Some people may know the feeling of wondering what to do when you’ve achieved your goals but not know that there’s a name for it – Summit Syndrome. Coined by George D. Parsons and Richard T. Pascale in their HBR article Crisis at the Summit in 2007, this feeling is common for over achievers or those in high level roles like CEO’s, but it can apply to anyone who has been working hard to achieve a goal and finally ticks it off their list.
Feelings of happiness can make you question ‘what now?’ and even lead to a sense of disappointment, while you may worry that others might not understand why you’re unhappy. Don’t worry if you’re feeling blue and don’t know what to do, read on for our best advice.
Savour the moment
You may feel an initial rush when you’ve accomplished what you wanted to achieve and then a slump may set in, but try to remind yourself to appreciate your efforts properly. Chances are whatever your goal was, be it getting a promotion, finishing an important project, receiving an award or mastering a new skill, took a long time which means that you don’t have to immediately look for the next big thing.
Try to enjoy your achievement and relax about what your next step may be, there’s no need to rush straight in and begin a cycle of stress and pressure all over again.
Re-evaluate your life goals
It may feel good to work your way through your bucket list, but when you’re left feeling empty and contemplating what to do when you’ve achieved your goals, it could be time to re-evaluate your priorities. It’s easy to get into a routine of work, eat, sleep, repeat but you should remember that life is about working to live rather than living to work.
There’s nothing wrong with wanting to climb the corporate ladder and have success, but it’s meaningless if you make a fortune and never have any time to spend it or anything else in life that you really love to do. Take a step back, look at everything you’ve achieved in life and learn to be pleased by it but also to just celebrate everyday life with friends and family. As Ferris Bueller famously said: ‘Life moves pretty fast. If you don’t stop and look around once in a while, you could miss it.’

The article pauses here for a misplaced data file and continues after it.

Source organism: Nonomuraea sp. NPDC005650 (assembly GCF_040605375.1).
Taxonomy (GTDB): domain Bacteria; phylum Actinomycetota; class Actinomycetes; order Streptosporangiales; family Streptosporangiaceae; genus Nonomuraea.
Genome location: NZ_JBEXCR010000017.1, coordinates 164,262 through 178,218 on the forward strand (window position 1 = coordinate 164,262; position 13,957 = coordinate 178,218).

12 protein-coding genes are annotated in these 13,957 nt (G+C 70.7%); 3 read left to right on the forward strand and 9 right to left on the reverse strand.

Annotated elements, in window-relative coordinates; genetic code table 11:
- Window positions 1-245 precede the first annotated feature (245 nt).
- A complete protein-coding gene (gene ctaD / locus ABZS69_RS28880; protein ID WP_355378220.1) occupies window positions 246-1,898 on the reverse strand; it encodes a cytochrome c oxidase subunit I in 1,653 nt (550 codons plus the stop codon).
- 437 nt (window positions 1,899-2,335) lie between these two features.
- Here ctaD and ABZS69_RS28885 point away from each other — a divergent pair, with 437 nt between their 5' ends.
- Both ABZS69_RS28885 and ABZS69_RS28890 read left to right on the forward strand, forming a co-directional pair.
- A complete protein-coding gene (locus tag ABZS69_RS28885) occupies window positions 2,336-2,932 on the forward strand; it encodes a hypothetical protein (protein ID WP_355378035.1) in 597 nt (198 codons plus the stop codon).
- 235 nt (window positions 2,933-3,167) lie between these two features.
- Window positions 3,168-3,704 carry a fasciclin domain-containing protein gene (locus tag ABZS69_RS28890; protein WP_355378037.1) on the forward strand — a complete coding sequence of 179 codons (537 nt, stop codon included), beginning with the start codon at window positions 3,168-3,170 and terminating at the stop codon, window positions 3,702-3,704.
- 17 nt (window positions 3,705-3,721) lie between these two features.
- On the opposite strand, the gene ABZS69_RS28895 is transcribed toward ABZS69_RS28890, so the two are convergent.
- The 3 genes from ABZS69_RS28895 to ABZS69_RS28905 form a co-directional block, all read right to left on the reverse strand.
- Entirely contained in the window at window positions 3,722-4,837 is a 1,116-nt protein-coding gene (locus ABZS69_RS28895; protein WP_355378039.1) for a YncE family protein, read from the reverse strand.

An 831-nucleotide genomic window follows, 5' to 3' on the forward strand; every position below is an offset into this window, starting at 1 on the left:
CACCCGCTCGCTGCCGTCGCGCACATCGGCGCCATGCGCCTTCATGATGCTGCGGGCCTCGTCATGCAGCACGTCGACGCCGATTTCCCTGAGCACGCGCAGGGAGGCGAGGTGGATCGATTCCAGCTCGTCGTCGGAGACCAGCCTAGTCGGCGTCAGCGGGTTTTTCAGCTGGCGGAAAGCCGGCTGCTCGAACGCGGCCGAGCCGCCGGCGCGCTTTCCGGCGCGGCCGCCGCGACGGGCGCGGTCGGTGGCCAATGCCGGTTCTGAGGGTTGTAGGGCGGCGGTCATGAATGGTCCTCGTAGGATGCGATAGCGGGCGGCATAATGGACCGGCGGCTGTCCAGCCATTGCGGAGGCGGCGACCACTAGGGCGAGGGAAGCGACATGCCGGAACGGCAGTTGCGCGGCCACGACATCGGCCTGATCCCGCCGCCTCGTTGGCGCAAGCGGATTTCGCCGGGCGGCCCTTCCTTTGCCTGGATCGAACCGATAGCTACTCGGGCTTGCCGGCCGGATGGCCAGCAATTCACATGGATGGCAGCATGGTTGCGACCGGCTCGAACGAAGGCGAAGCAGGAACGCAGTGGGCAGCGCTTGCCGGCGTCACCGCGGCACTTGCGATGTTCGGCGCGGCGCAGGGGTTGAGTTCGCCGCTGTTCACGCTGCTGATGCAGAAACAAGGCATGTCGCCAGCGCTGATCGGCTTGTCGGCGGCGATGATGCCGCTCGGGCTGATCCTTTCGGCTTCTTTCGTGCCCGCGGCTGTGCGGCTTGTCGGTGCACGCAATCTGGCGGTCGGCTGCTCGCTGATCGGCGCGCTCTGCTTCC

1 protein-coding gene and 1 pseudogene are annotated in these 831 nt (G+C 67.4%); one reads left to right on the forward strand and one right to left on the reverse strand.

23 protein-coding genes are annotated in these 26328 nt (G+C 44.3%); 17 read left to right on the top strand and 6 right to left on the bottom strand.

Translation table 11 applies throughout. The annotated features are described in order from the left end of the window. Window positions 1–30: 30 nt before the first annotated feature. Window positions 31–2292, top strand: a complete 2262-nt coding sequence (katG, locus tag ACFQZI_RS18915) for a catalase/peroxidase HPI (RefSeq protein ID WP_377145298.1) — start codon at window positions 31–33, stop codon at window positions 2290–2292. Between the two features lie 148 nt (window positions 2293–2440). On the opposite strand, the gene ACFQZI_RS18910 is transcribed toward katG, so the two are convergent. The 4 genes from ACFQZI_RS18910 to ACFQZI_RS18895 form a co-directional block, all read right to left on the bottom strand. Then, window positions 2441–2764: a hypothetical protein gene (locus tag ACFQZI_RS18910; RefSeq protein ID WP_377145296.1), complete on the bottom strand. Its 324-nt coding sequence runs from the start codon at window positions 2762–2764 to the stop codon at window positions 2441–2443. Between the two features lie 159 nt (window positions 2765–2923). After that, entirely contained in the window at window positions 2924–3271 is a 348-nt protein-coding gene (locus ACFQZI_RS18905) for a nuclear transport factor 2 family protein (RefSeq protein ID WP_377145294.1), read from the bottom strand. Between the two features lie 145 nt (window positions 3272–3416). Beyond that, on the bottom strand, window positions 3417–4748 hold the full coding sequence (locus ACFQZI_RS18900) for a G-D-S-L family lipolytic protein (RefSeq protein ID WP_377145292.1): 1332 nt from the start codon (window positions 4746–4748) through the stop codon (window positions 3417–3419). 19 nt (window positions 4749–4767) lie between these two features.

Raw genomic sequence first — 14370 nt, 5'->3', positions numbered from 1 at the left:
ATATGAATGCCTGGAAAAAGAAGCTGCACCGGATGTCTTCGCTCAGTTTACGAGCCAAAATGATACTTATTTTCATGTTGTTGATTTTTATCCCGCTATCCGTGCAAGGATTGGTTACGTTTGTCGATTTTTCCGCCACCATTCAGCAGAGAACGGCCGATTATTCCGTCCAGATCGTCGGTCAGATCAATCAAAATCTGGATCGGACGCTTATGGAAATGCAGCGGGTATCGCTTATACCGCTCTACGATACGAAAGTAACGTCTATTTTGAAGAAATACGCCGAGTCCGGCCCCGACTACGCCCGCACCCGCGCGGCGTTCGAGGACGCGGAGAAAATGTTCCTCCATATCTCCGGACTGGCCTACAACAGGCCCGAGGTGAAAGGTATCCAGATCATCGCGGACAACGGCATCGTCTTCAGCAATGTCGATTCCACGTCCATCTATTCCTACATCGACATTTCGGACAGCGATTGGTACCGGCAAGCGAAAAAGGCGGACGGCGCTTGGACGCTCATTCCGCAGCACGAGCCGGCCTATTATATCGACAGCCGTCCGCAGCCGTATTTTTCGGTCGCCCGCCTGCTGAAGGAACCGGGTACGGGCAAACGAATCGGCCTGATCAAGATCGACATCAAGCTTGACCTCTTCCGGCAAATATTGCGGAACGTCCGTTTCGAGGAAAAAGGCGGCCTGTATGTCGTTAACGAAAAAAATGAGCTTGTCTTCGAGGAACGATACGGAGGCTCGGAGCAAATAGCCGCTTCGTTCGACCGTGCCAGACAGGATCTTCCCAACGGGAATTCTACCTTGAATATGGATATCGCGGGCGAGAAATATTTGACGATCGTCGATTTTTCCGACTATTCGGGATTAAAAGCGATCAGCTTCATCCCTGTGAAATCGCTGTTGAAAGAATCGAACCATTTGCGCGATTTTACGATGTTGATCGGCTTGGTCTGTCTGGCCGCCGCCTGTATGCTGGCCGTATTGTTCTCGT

Pass on the baton
This may be a hard pill to swallow, but you can’t keep hitting new goals forever and there may come a time when you realise it’s more fulfilling to help others by sharing your knowledge than letting it go to waste. Learn how to delegate tasks to others and take pleasure in seeing them become more skilled and experienced as a result.
Not only does this show that you’re putting your faith and trust in colleagues, especially if you’re passing on skills to the person who will be taking over your position when you leave, but by reducing your responsibilities and stress you will have more time to pursue more enjoyable activities.
Expand your skills without making goals
Just because you’re taking a break from trying to hit specific targets, doesn’t mean that you have to stop learning and developing. You can and should try to enjoy doing new things just for the sake of doing them and not set yourself a goal relating to them. This can remind you how much pleasure can come from working at something thoroughly without any rush or associated stress from a deadline.
Not only is it wise to look at other skills you may not have used much in your current or previous position, but finding new leisure activities like learning an instrument or a language, taking up a sporting hobby or even just reading more can help you achieve a greater work-life balance and make you feel happier about aspects that aren’t tied to your job.
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